"Schools have a responsibility to investigate claims of sex discrimination, including sexual harassment, made by students who face hostility because of their perceived or actual sexual orientation, gender identity, or transgender status," said Jennifer Levi, Transgender Rights Project Director of GLAD. "It's the law. It's also an essential step in improving school climate for all students. We hope that 'Safe Schools for All' will be an accessible tool for both families and administrators in protecting the health, safety, and well-being of all students."
Steps students can take when they experience bullying, harassment, or discrimination:
Notify a teacher or school leader. File a formal complaint with the school, school district, college, or university.
Document the incident. Write down the details about what happened, where and when the incident happened, who was involved, and the names of any witnesses.
Ask for support. Seek support from your school to accommodate for language and disability accessibility needs including translating or interpreting information. Counseling and other mental health support can be helpful for a student who has been harassed or bullied.
Consider filing a complaint with the Office for Civil Rights at the U.S. Department of Education.
"Study after study has shown that bullying and harassment in schools has long-lasting and dangerous repercussions for the mental health and well-being of students particularly LGBTQI+ youth," said Imani Rupert-Gordon, Executive Director of NCLR. "By working with our partners to create the 'Safe Schools for All' resource website, it is our hope that we can work with administrators, teachers, staff, students and their families to create learning environments that are free of harassment and discrimination, and promote the personal safety of every student in every school in the United States."
About GLBTQ Legal Advocates & Defenders
GLBTQ Legal Advocates & Defenders (GLAD) works in New England and nationally to create a just society free of discrimination based on gender identity and expression, HIV status, and sexual orientation. Anyone living in New England who experiences discrimination or harassment at school or who needs additional information about filing a complaint can contact GLAD's free Legal Information Line, GLAD Answers: GLADAnswers.org or GLADAnswers@GLAD.org .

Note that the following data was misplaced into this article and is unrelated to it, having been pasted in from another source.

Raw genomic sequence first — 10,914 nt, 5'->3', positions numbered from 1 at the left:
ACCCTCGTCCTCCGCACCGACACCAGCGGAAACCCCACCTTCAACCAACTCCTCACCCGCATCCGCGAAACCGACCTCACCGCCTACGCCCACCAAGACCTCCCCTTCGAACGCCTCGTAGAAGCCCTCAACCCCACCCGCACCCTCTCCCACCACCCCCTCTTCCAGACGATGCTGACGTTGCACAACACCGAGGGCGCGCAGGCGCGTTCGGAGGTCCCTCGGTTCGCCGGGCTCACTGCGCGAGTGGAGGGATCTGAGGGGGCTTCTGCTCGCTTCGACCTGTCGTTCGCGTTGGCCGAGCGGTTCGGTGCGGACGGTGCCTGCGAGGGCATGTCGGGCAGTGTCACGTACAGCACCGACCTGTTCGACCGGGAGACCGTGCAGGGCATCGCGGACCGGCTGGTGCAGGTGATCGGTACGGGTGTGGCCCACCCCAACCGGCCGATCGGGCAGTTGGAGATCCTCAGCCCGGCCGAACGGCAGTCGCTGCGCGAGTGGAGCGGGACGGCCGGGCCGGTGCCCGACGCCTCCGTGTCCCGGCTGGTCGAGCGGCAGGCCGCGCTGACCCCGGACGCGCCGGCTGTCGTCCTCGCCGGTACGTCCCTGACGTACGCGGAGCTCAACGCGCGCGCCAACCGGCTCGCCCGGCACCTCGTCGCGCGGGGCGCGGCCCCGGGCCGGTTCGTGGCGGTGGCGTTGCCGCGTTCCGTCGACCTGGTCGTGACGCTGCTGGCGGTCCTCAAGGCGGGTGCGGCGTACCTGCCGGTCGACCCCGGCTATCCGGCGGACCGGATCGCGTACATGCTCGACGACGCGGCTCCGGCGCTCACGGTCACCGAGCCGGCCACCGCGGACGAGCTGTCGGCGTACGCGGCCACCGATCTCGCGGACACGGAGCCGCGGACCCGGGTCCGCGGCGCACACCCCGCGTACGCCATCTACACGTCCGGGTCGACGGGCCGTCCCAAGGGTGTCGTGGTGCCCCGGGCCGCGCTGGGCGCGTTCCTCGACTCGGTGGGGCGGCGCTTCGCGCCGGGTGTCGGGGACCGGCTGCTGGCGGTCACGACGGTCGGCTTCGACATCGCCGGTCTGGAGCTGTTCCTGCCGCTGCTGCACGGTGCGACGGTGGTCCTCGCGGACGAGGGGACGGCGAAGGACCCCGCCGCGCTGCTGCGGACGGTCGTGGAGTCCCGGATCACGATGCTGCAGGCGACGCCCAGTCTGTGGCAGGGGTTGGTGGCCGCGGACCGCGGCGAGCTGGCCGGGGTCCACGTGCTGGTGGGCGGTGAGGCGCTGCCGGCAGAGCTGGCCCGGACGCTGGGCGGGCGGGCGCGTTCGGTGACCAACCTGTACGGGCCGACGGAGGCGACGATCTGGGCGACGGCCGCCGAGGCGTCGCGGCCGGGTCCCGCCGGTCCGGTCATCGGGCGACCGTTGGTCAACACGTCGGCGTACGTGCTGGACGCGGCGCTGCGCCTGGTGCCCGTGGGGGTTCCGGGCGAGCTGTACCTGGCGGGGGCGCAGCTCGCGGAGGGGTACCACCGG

GLSEN works to create safe and inclusive schools for all. GLSEN envisions a world in which every child learns to respect and accept all people, regardless of sexual orientation, gender identity, and/or gender expression. Each year, GLSEN programs and resources reach millions of students and educators in K-12 schools, via action at the national, state, and local level. Since 1990, GLSEN has improved conditions for LGBTQ+ students across the United States and helped launch an international movement to address LGBTQ+ issues in education.
About the National Center for Lesbian Rights
The National Center for Lesbian Rights (NCLR) is a national legal organization committed to advancing the human and civil rights of the lesbian, gay, bisexual, transgender, and queer community through litigation, public policy advocacy, and public education. Since its founding, NCLR has maintained a longstanding commitment to racial and economic justice and the LGBTQ community's most vulnerable.
About PFLAG National
PFLAG is the first and largest organization for lesbian, gay, bisexual, transgender, and queer (LGBTQ+) people, their parents and families, and allies. With nearly 400 chapters and nearly 250,000 members and supporters crossing multiple generations of families in major urban centers, small cities, and rural areas across America, PFLAG is committed to creating a world where diversity is celebrated and all people are respected, valued, and affirmed. To learn more, visit pflag.org, like us on Facebook (/pflag), watch us on YouTube (/pflag), or follow us on Twitter (@pflag) or Instagram (@pflag).